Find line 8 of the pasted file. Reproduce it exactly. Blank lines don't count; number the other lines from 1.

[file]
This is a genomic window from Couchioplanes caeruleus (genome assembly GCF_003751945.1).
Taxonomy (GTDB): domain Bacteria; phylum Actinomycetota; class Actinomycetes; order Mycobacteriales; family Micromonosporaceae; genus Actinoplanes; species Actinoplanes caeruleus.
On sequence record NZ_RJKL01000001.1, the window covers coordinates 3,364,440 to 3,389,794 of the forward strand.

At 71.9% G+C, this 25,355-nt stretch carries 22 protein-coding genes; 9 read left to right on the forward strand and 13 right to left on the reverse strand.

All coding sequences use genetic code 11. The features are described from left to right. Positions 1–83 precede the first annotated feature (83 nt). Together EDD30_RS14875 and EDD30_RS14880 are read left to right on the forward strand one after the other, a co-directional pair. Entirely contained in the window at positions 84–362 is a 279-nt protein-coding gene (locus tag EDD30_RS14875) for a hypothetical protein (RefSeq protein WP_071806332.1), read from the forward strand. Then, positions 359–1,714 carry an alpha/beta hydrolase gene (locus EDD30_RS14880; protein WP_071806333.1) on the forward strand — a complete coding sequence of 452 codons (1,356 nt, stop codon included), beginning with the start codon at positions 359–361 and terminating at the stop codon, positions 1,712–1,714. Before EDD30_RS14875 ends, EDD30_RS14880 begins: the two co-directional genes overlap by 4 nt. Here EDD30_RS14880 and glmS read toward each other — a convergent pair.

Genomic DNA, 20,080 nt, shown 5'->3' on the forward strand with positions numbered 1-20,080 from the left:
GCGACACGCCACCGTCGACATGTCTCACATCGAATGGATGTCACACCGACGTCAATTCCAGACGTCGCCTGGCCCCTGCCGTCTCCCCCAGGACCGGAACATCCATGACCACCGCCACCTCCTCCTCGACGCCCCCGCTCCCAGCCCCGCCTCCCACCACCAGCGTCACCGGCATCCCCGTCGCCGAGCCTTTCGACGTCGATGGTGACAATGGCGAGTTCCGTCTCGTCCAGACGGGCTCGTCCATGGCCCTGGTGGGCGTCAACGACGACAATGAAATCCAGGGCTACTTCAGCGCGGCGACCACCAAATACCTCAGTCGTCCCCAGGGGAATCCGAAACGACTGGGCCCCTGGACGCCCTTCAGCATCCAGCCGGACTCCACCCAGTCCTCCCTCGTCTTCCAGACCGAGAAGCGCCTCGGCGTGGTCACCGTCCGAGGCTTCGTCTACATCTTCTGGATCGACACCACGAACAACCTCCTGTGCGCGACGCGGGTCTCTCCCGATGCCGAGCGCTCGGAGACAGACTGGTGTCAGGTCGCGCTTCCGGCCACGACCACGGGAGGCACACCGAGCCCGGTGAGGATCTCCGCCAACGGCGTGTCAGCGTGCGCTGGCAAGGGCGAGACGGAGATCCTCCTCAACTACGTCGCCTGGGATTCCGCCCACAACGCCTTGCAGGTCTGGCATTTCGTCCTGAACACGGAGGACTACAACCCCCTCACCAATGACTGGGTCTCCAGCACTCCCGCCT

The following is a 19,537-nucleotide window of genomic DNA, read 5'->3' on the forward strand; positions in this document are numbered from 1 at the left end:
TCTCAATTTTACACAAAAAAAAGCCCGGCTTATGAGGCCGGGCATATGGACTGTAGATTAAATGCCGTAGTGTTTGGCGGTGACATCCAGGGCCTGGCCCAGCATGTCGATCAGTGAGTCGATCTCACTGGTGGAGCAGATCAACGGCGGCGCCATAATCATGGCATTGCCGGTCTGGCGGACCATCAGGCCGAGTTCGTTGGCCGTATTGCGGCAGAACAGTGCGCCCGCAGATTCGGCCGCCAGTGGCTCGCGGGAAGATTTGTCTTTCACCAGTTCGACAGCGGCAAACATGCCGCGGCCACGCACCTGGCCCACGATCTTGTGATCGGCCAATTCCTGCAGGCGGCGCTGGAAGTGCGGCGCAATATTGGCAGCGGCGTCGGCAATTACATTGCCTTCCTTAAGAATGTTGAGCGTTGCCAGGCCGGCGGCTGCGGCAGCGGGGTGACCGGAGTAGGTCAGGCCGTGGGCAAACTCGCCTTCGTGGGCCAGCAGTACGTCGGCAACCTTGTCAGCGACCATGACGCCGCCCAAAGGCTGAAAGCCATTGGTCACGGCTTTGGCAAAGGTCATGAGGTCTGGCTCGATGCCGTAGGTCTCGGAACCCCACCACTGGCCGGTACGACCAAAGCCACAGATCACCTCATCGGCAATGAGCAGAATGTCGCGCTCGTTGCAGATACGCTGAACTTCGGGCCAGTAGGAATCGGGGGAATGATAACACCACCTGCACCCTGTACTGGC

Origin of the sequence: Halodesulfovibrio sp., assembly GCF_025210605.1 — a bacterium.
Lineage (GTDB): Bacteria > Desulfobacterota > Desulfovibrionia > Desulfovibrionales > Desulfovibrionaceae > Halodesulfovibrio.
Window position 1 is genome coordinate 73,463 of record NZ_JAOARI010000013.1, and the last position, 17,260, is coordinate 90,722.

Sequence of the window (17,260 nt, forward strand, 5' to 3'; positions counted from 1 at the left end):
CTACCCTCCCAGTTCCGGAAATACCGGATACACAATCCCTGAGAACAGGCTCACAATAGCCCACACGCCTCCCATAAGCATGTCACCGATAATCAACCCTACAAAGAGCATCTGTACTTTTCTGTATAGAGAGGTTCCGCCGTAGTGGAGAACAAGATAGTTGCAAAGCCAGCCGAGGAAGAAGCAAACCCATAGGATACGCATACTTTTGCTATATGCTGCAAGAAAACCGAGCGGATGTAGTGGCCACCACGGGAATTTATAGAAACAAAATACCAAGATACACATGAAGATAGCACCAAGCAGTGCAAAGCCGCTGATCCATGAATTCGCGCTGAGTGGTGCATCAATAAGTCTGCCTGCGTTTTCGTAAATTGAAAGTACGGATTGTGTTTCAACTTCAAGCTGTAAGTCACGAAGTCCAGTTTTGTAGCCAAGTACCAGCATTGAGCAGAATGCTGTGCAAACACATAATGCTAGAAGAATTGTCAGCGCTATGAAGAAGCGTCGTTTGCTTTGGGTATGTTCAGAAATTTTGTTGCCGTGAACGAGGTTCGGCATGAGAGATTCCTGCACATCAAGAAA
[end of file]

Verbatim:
The following is a 19,537-nucleotide window of genomic DNA, read 5'->3' on the forward strand; positions in this document are numbered from 1 at the left end: